Protein structure comparison is a fundamental task in structural biology. While the number of known protein structures has grown rapidly over the last decade, searching a large database of protein structures is still relatively slow using existing methods. There is a need for new techniques which can rapidly compare protein structures, whilst maintaining high matching accuracy.
We have developed IR Tableau, a fast protein comparison algorithm, which leverages the tableau representation to compare protein tertiary structures. IR tableau compares tableaux using information retrieval style feature indexing techniques. Experimental analysis on the ASTRAL SCOP protein structural domain database demonstrates that IR Tableau achieves two orders of magnitude speedup over the search times of existing methods, while producing search results of comparable accuracy.
We show that it is possible to obtain very significant speedups for the protein structure comparison problem, by employing an information retrieval style approach for indexing proteins. The comparison accuracy achieved is also strong, thus opening the way for large scale processing of very large protein structure databases.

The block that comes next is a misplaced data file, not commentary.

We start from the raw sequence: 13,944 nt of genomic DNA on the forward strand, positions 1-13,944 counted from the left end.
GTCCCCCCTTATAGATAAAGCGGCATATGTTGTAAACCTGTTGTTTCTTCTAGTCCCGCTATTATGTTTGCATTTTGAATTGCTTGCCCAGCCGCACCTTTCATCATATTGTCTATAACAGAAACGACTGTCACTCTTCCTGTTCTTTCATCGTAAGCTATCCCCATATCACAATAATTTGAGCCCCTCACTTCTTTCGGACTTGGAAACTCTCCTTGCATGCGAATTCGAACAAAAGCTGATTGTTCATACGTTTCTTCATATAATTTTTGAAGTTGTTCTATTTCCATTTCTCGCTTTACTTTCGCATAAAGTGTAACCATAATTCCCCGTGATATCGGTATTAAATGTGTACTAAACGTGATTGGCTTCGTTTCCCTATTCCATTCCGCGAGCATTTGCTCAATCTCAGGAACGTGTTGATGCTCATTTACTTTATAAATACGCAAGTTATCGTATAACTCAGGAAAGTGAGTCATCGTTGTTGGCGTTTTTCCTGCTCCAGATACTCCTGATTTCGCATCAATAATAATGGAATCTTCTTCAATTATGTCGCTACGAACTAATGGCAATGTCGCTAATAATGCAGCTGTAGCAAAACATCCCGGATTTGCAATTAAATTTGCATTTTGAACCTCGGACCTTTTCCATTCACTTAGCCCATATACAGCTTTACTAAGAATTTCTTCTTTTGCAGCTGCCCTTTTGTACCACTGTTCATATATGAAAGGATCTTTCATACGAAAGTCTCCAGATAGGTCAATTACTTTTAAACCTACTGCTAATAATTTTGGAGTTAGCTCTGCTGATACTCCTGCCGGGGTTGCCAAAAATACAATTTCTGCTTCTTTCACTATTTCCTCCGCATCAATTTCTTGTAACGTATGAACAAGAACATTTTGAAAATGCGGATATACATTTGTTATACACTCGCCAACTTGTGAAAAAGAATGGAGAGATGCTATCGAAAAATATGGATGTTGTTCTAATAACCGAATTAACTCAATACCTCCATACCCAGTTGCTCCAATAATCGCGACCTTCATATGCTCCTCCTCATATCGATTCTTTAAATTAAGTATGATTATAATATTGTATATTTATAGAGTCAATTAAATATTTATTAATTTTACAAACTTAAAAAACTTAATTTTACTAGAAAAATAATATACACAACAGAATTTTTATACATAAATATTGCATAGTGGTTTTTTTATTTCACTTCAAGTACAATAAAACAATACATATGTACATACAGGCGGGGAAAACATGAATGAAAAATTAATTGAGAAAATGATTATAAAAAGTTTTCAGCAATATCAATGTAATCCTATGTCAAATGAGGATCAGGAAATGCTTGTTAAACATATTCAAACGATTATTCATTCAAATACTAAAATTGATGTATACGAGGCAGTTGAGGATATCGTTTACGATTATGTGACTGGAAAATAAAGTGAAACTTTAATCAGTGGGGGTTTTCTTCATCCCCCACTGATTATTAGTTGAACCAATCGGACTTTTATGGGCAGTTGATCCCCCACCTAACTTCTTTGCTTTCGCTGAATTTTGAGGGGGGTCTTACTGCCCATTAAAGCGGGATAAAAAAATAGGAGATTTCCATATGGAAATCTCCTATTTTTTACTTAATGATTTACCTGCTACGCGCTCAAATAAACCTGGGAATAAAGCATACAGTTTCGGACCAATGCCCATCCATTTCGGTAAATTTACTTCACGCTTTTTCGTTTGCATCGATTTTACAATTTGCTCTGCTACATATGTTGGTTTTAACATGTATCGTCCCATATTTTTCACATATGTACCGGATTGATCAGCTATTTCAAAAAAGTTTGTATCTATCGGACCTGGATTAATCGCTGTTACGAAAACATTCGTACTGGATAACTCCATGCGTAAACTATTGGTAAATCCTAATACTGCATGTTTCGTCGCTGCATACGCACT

Protein structure comparison is crucial for understanding protein evolution, architecture and function . The Protein Data Bank (PDB) database , a public repository for macromolecule structure data, is a rapidly growing database which currently (as of 4 Aug 2009) contains structural information of 59,330 proteins. The steady growth of the PDB is now beginning to place considerable computational demands on queries which search the entire database, a routine task for determining structural protein similarities. There are a number of existing techniques to compare protein structures: Methods based on structural alignments (for example, DALI , SSAP  and MUSTANG ) compare protein structures at a level of residues (sometime even atoms), and hence detect structural similarities (and differences) with high sensitivity and accuracy. However, the long running times of these methods are prohibitive for exhaustive searches across the entire database. PRIDE [6, 7] has been proposed for fast recognition of folds, with reasonable accuracy, using the Cα- Cαdistance profiles of a fixed range of residues. SARST [8–10] utilizes sequence alignment methods to compare Ramachandran codes of different proteins. It is fast enough perform database search. YAKUSA  and SHEBA  also compare protein structures using their one-dimensional characterizations, either based on protein backbone internal angles or on their environmental profiles. Although these methods are significantly faster than their structural alignment-based counterparts, the lack of global geometric information makes these methods less accurate. Several methods have also been proposed which compare proteins at a coarse level of secondary structures [13–22]. ProSMoS  and TableauSearch  both try to match the orientation between secondary structure elements (SSEs). Rather than only using angles, OPAAS [13, 14, 23] uses a probability-based method to align the angle-distance map of SSEs. Mainly, these programs look for similarities in the geometry of interactions between the secondary structural elements in the proteins being compared.